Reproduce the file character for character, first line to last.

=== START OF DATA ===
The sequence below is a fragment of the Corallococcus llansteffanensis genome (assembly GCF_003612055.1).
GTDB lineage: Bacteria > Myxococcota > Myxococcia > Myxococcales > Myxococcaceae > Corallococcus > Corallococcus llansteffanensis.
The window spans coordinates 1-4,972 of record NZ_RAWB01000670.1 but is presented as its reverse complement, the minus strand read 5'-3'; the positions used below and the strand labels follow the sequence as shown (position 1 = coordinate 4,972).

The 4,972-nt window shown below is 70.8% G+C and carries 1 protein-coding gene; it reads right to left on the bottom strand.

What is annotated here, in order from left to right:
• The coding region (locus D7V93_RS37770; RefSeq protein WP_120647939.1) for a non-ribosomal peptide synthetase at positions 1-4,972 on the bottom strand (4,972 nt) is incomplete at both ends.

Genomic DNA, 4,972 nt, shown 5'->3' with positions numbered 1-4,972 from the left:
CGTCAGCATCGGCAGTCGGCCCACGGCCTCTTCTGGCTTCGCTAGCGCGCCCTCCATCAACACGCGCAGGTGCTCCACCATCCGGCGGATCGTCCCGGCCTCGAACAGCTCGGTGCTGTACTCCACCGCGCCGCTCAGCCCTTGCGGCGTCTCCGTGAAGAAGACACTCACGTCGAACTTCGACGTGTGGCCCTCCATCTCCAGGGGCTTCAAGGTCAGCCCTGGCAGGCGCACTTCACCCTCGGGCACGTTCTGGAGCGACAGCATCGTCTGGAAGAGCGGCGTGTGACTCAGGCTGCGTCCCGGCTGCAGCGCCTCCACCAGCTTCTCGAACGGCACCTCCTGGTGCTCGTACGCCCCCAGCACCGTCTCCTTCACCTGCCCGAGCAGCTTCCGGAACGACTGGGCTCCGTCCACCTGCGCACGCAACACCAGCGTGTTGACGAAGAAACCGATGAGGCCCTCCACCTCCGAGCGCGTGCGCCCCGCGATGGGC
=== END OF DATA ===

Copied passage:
The sequence below is a fragment of the Corallococcus llansteffanensis genome (assembly GCF_003612055.1).
GTDB lineage: Bacteria > Myxococcota > Myxococcia > Myxococcales > Myxococcaceae > Corallococcus > Corallococcus llansteffanensis.
The window spans coordinates 1-4,972 of record NZ_RAWB01000670.1 but is presented as its reverse complement, the minus strand read 5'-3'; the positions used below and the strand labels follow the sequence as shown (position 1 = coordinate 4,972).

The 4,972-nt window shown below is 70.8% G+C and carries 1 protein-coding gene; it reads right to left on the bottom strand.

What is annotated here, in order from left to right:
• The coding region (locus D7V93_RS37770; RefSeq protein WP_120647939.1) for a non-ribosomal peptide synthetase at positions 1-4,972 on the bottom strand (4,972 nt) is incomplete at both ends.

Genomic DNA, 4,972 nt, shown 5'->3' with positions numbered 1-4,972 from the left:
CGTCAGCATCGGCAGTCGGCCCACGGCCTCTTCTGGCTTCGCTAGCGCGCCCTCCATCAACACGCGCAGGTGCTCCACCATCCGGCGGATCGTCCCGGCCTCGAACAGCTCGGTGCTGTACTCCACCGCGCCGCTCAGCCCTTGCGGCGTCTCCGTGAAGAAGACACTCACGTCGAACTTCGACGTGTGGCCCTCCATCTCCAGGGGCTTCAAGGTCAGCCCTGGCAGGCGCACTTCACCCTCGGGCACGTTCTGGAGCGACAGCATCGTCTGGAAGAGCGGCGTGTGACTCAGGCTGCGTCCCGGCTGCAGCGCCTCCACCAGCTTCTCGAACGGCACCTCCTGGTGCTCGTACGCCCCCAGCACCGTCTCCTTCACCTGCCCGAGCAGCTTCCGGAACGACTGGGCTCCGTCCACCTGCGCACGCAACACCAGCGTGTTGACGAAGAAACCGATGAGGCCCTCCACCTCCGAGCGCGTGCGCCCCGCGATGGGC